"This presumption of the English norm, as I have dubbed it, is intensely annoying to Scots. Being English is seen to be such a natural state of affairs that it's the exceptions to Englishness that are defined, not Englishness itself." 
Interesting. As an Englishman, I'm miffed for the same reason but from the opposite viewpoint. There is a BBC Scotland, but no BBC England. There are Scottish and Welsh Conservatives, Labour and Lib Dems, but no English versions. I hate that our "national" anthem is the UK one at sporting events.  
There are some interesting institutions where everyone else has a prefix, but we (Britain) don’t because the ones here were the first. Examples are The Stock Exchange, (now known as the London Stock Exchange), The Post Office (we are the only place not to name the country on stamps), The Bank, The Open etc… but all the others are really annoying, for both sides of the border. 
(David Davies, I’ve read your post three times and it still makes no sense.)  
Andrew, with regard to the Telegraph woman, it is amazing how national restrictions often only apply one way. You can see from this blog an example of Welsh health tourists putting a strain on the already under funded English NHS, but not vice versa…

7 April 2008, 13:18:56 GMT+01:00
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Andrew Duffin
There was a very amusing letter in the Torygraph the other day, from a(n English) woman who'd been issued with a "National" old folks' bus pass and was getting all huffy because she'd found it didn't work in Wales or Scotland. 
You'd need a heart of stone not to laugh.

3 April 2008, 12:32:45 GMT+01:00
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David Farrer said...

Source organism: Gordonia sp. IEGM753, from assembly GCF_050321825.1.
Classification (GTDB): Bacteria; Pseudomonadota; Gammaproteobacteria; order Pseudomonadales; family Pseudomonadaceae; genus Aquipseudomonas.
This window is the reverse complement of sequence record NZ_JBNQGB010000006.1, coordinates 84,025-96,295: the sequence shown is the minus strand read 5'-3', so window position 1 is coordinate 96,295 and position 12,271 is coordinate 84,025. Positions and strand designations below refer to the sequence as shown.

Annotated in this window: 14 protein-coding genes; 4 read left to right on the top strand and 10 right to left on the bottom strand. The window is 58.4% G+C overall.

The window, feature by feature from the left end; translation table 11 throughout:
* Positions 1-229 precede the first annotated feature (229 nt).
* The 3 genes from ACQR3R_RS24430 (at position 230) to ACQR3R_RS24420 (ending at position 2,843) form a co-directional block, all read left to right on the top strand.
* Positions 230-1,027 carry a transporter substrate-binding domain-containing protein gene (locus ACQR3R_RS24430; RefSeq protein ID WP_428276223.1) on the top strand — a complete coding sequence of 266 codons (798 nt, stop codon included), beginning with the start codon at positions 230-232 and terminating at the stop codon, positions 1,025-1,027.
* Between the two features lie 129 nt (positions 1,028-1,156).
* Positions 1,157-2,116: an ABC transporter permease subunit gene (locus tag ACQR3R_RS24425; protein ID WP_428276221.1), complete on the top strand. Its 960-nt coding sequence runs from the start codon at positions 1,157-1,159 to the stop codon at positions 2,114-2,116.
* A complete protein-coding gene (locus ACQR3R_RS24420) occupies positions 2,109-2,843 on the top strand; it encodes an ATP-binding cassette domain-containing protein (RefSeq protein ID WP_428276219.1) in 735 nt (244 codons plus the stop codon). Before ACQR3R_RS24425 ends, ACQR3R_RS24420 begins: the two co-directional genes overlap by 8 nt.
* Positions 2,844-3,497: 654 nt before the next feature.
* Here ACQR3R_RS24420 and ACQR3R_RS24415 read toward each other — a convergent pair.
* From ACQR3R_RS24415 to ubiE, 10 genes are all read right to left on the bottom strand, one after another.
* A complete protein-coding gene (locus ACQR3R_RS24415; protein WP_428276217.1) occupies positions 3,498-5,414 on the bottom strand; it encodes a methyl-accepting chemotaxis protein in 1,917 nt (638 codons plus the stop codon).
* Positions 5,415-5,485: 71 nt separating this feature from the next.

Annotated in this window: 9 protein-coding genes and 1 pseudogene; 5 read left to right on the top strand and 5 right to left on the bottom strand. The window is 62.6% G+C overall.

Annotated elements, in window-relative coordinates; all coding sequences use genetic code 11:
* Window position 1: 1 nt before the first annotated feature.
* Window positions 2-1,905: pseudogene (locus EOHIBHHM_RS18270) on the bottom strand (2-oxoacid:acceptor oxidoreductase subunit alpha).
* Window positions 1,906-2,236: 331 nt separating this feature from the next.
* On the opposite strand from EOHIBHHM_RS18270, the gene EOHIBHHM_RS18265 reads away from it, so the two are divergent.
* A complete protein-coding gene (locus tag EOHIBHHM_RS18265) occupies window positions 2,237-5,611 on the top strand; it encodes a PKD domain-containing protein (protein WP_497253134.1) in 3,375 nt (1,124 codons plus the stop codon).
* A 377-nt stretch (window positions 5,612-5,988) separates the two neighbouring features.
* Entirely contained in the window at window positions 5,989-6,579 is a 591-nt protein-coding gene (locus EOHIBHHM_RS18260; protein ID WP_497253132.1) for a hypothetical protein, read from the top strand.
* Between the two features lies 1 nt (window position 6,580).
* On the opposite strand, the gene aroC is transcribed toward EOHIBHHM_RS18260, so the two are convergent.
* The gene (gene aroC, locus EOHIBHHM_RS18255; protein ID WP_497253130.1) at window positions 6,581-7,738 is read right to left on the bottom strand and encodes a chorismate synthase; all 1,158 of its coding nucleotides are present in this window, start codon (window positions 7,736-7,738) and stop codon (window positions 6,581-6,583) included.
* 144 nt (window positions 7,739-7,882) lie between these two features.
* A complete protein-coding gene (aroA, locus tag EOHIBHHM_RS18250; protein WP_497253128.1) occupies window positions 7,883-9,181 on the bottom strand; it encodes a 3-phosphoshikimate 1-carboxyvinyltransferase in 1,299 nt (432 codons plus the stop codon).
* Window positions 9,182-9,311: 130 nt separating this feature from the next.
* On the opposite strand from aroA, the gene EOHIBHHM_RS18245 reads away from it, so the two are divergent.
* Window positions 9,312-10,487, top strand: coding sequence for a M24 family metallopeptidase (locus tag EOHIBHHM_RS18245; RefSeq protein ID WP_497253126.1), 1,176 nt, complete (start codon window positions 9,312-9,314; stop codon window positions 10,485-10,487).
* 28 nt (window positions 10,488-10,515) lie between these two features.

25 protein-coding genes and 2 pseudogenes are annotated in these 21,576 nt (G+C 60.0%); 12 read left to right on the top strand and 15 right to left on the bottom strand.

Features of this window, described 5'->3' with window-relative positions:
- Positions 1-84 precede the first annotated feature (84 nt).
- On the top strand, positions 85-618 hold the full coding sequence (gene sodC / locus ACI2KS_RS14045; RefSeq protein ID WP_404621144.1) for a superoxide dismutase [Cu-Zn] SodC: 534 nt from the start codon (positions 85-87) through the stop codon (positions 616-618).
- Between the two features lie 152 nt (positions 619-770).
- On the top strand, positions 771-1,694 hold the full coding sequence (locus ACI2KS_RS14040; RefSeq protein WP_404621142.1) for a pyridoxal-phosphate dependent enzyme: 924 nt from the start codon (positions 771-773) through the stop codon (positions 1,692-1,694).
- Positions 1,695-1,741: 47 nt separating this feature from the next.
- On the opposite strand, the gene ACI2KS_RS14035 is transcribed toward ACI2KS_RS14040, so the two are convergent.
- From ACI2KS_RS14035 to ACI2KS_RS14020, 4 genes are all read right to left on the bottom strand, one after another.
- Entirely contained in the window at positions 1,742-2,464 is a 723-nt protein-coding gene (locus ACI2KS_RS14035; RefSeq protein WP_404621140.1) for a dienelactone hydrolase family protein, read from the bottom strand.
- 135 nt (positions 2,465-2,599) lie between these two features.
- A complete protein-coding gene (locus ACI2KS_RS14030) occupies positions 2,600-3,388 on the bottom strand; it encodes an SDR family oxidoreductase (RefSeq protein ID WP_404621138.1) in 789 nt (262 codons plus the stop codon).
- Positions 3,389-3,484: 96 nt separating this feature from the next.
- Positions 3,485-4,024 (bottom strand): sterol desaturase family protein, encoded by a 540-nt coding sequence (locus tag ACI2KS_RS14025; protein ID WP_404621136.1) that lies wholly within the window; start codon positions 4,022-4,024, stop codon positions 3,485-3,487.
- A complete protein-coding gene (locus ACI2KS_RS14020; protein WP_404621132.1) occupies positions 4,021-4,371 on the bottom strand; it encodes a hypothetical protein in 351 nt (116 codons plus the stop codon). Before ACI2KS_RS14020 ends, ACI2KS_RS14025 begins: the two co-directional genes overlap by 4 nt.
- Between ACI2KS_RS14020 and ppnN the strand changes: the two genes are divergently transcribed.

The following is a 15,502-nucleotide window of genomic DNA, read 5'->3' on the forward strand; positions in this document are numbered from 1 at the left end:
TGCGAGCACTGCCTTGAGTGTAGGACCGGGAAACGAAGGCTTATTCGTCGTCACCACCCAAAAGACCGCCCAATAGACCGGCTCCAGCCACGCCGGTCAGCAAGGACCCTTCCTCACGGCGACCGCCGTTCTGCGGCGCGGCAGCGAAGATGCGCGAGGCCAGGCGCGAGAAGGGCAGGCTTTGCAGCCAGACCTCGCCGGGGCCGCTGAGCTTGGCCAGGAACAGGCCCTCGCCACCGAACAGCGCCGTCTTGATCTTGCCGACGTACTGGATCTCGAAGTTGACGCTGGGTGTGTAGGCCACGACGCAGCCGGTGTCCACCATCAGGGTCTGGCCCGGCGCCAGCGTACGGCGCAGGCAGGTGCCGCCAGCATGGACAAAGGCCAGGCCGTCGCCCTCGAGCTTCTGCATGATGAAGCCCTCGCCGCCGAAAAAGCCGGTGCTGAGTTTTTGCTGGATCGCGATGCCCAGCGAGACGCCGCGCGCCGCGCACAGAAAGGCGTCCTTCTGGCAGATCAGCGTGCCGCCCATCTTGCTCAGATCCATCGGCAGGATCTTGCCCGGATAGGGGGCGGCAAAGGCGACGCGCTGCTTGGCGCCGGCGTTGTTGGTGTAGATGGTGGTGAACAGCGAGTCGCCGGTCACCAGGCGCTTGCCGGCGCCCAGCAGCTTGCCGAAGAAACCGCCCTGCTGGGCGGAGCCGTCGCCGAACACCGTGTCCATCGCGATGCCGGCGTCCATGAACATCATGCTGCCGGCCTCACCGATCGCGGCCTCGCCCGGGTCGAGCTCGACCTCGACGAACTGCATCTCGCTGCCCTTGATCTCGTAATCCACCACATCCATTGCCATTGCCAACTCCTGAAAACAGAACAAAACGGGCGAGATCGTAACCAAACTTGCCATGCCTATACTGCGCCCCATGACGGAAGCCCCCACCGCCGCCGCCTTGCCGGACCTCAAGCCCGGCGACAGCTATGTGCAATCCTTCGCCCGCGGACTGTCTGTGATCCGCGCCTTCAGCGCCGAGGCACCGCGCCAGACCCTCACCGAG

Comments made on previous template:

David Davis
David, the English are annoyed at being pupt in the position of absolutely having to think, for the first time, about haveing to apply "English" to stuff.  
We, with great help from the Scots (recognised by, say, the hundreds of places on the globe called "Mackenzie" for instance, or Dunedin) taught the World How To Live, and How To Spot And Neutralise Tyranny. 
We are aggrieved that (our) Enemy Class feels it necessary to subliminally but insistently peddle the line that we are somehow to be ashamed, and ashamed moreover of wanting to say who we are. 
Gordon Brown as you know, does not get, either, how the British,and in especial the English, go about being british. He thinks we have "days" for stuff, llike Veterans" (what are those?) and "the armed forces" (we have none, the lorry and the plane are under repair somewhere and the "ship" has probably been sold without tellng us.), and that we ought to fly "flags". 
Being British and particularly, English, means NOT having stuff like places like Prussia etc invented! The natural state is to have no "passport" (a very curious notion if ever there was one) no ID card, and to tell the state who WE are, not it to tell us. And only if we felt like it.

31 March 2008, 20:53:48 GMT+01:00
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David Farrer said...

Ken Adams
I think you are stretching the credibility of your argument beyond breaking point- Pre-devolution we were one country with one parliament, not withstanding Scottish ambivalence to the concept of Britain as a nation state in which we were all constituent parts.  
In any event is was never the “English” National Trust just the “National Trust” which initially included but Scotland since 1931 Scotland decided it wanted a separate body to separately promote Scottish natural and cultural heritage, please note this was a division introduced by the Scots, there never was an English National Trust.  
So pre-devolution Scotland already had its own National Trust distinct from the rest of the Country. 
Rugby: The name of the game came from the English public school Rugby, when the rules were formulated in 1871 the rules were for the game irrespective of where it was played and Scotland was part of that process because the game was already being played in Scotland. Scottish members of the new Union challenged the English members to a match and the first international match between Scotland and England was played at Raeburn Place, Edinburgh on 27 March 1871 The first match. The Scottish Rugby Union was set up in 1895 Irish Rugby Union was formed in 1879 and the Welsh Rugby Union in 1880.